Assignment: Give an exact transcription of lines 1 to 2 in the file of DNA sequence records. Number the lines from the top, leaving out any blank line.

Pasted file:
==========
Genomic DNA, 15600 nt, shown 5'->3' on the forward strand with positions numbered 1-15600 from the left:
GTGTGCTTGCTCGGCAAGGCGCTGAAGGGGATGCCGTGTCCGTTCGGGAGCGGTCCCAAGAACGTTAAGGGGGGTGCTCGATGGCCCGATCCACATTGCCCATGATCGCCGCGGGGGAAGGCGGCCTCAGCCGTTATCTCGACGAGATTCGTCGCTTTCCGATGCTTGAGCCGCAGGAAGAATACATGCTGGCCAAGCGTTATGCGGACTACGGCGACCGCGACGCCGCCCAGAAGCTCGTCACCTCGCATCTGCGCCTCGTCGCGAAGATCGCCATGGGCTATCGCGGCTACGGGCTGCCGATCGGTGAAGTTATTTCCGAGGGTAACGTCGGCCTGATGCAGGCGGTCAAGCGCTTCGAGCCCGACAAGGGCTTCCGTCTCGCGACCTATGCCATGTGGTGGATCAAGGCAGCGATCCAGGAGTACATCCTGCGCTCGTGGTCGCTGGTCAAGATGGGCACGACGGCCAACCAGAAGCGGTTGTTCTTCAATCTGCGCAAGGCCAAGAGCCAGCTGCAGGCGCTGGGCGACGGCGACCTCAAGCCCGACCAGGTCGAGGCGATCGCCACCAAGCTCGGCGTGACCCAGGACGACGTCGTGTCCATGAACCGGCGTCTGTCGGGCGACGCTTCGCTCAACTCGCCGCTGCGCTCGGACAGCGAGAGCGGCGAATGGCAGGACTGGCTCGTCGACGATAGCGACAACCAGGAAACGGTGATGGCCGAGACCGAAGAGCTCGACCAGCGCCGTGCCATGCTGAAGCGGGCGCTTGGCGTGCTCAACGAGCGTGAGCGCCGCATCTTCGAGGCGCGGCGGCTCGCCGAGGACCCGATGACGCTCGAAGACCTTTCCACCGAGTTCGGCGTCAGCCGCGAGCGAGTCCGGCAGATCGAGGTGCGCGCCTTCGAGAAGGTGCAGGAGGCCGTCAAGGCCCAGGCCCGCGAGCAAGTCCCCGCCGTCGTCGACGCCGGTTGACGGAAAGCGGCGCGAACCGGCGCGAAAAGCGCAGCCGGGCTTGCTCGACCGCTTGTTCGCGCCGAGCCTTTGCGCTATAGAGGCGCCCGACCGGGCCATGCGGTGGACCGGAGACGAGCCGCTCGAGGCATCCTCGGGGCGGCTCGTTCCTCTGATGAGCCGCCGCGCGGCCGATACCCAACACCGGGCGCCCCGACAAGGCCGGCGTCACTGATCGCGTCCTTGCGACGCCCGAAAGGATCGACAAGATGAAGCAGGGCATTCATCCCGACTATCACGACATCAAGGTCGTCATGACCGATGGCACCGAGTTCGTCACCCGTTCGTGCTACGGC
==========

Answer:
Genomic DNA, 15600 nt, shown 5'->3' on the forward strand with positions numbered 1-15600 from the left:
GTGTGCTTGCTCGGCAAGGCGCTGAAGGGGATGCCGTGTCCGTTCGGGAGCGGTCCCAAGAACGTTAAGGGGGGTGCTCGATGGCCCGATCCACATTGCCCATGATCGCCGCGGGGGAAGGCGGCCTCAGCCGTTATCTCGACGAGATTCGTCGCTTTCCGATGCTTGAGCCGCAGGAAGAATACATGCTGGCCAAGCGTTATGCGGACTACGGCGACCGCGACGCCGCCCAGAAGCTCGTCACCTCGCATCTGCGCCTCGTCGCGAAGATCGCCATGGGCTATCGCGGCTACGGGCTGCCGATCGGTGAAGTTATTTCCGAGGGTAACGTCGGCCTGATGCAGGCGGTCAAGCGCTTCGAGCCCGACAAGGGCTTCCGTCTCGCGACCTATGCCATGTGGTGGATCAAGGCAGCGATCCAGGAGTACATCCTGCGCTCGTGGTCGCTGGTCAAGATGGGCACGACGGCCAACCAGAAGCGGTTGTTCTTCAATCTGCGCAAGGCCAAGAGCCAGCTGCAGGCGCTGGGCGACGGCGACCTCAAGCCCGACCAGGTCGAGGCGATCGCCACCAAGCTCGGCGTGACCCAGGACGACGTCGTGTCCATGAACCGGCGTCTGTCGGGCGACGCTTCGCTCAACTCGCCGCTGCGCTCGGACAGCGAGAGCGGCGAATGGCAGGACTGGCTCGTCGACGATAGCGACAACCAGGAAACGGTGATGGCCGAGACCGAAGAGCTCGACCAGCGCCGTGCCATGCTGAAGCGGGCGCTTGGCGTGCTCAACGAGCGTGAGCGCCGCATCTTCGAGGCGCGGCGGCTCGCCGAGGACCCGATGACGCTCGAAGACCTTTCCACCGAGTTCGGCGTCAGCCGCGAGCGAGTCCGGCAGATCGAGGTGCGCGCCTTCGAGAAGGTGCAGGAGGCCGTCAAGGCCCAGGCCCGCGAGCAAGTCCCCGCCGTCGTCGACGCCGGTTGACGGAAAGCGGCGCGAACCGGCGCGAAAAGCGCAGCCGGGCTTGCTCGACCGCTTGTTCGCGCCGAGCCTTTGCGCTATAGAGGCGCCCGACCGGGCCATGCGGTGGACCGGAGACGAGCCGCTCGAGGCATCCTCGGGGCGGCTCGTTCCTCTGATGAGCCGCCGCGCGGCCGATACCCAACACCGGGCGCCCCGACAAGGCCGGCGTCACTGATCGCGTCCTTGCGACGCCCGAAAGGATCGACAAGATGAAGCAGGGCATTCATCCCGACTATCACGACATCAAGGTCGTCATGACCGATGGCACCGAGTTCGTCACCCGTTCGTGCTACGGC